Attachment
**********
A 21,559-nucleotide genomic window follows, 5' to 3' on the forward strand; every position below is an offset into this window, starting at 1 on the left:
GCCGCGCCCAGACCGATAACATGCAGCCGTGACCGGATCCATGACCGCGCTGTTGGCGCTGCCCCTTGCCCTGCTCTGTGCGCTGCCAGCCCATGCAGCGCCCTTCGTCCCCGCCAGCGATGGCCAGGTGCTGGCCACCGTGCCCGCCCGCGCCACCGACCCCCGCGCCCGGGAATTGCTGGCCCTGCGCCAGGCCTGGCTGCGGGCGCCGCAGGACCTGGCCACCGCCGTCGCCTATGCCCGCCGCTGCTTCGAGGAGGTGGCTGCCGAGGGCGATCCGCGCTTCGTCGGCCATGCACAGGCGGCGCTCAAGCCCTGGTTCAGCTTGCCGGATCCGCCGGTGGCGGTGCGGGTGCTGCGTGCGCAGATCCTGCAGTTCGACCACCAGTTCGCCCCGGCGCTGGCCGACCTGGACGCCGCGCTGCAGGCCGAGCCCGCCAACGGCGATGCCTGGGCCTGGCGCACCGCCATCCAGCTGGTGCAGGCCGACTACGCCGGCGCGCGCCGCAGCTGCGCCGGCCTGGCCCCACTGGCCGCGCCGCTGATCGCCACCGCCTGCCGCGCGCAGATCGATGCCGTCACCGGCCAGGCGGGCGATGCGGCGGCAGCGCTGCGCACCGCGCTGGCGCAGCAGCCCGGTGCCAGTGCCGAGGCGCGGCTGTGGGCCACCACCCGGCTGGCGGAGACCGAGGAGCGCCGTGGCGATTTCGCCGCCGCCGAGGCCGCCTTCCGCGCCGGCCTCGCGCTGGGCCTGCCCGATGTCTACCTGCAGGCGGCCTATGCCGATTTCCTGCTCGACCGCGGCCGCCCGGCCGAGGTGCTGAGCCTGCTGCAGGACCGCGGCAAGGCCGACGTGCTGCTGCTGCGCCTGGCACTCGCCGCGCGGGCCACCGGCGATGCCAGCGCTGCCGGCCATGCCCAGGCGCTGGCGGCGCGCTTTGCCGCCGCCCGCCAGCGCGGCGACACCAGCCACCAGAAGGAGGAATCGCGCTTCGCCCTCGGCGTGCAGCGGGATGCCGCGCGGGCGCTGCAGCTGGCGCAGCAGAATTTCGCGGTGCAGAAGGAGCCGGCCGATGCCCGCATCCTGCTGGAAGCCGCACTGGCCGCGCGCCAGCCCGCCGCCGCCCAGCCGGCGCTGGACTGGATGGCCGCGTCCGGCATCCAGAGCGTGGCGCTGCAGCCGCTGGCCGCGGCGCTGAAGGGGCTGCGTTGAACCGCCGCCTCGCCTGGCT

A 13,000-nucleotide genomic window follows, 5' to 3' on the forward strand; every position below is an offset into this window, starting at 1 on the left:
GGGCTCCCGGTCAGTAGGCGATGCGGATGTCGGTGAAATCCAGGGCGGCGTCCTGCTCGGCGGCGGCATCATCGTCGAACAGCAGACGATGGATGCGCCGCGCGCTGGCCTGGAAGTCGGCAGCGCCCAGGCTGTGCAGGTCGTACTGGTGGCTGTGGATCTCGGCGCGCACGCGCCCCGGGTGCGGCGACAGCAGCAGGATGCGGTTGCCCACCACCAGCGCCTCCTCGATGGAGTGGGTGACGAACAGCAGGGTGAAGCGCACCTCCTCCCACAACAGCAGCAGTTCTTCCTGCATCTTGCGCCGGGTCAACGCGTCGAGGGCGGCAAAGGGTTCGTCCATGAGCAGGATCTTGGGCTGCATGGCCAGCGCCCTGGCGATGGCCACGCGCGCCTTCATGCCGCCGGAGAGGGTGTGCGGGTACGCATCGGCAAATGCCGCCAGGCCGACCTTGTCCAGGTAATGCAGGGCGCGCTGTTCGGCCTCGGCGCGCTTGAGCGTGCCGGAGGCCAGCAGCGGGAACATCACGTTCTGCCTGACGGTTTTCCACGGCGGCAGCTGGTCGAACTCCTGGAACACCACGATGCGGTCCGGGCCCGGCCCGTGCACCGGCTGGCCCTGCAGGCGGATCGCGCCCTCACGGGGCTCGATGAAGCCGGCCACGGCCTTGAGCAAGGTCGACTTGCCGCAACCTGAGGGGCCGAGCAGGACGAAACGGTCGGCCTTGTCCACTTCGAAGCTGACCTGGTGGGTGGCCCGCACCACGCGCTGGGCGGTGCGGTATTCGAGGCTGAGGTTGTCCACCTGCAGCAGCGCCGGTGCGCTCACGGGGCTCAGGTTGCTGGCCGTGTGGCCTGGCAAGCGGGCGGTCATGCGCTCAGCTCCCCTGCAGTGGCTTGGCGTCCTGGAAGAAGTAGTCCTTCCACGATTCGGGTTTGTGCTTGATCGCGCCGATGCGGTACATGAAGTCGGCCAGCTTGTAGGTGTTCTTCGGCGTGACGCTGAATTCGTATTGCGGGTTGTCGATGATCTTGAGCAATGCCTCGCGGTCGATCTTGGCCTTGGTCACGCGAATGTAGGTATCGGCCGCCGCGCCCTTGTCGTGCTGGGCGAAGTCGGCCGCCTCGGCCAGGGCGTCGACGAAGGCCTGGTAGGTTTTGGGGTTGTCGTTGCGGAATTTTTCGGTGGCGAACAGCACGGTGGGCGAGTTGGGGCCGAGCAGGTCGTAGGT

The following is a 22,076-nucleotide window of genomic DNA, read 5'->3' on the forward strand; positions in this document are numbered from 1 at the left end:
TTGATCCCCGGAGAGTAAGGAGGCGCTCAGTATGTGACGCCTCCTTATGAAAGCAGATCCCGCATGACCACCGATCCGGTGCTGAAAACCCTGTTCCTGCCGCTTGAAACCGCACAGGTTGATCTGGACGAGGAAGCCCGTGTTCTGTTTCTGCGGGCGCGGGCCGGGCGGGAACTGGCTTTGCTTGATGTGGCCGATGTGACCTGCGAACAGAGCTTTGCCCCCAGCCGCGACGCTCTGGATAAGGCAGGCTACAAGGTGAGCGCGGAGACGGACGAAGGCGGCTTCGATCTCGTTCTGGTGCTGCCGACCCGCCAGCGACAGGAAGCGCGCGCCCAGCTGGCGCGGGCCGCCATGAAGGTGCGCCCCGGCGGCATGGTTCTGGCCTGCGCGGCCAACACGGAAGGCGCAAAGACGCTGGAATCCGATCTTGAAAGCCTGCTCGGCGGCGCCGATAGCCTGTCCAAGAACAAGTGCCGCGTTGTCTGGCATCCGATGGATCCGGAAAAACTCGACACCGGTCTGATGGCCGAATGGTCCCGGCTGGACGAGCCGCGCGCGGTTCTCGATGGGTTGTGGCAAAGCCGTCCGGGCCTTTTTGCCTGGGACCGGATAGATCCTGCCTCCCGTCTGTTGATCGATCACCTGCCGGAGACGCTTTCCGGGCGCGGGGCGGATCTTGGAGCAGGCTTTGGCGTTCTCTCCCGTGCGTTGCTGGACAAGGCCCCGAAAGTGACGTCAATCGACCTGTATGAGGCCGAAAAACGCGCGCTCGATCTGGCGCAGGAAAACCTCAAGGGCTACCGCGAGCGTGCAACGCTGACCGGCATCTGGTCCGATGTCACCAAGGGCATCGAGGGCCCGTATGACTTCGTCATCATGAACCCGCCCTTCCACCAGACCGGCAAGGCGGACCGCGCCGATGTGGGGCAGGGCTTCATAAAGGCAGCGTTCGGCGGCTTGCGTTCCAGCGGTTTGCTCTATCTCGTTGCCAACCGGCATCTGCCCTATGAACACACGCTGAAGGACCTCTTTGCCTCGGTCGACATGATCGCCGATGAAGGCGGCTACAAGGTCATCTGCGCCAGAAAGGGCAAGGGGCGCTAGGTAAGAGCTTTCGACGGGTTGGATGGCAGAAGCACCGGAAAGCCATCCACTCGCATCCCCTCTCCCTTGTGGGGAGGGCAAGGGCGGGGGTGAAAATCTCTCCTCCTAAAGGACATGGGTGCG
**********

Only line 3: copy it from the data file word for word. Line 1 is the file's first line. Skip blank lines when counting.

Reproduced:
A 13,000-nucleotide genomic window follows, 5' to 3' on the forward strand; every position below is an offset into this window, starting at 1 on the left: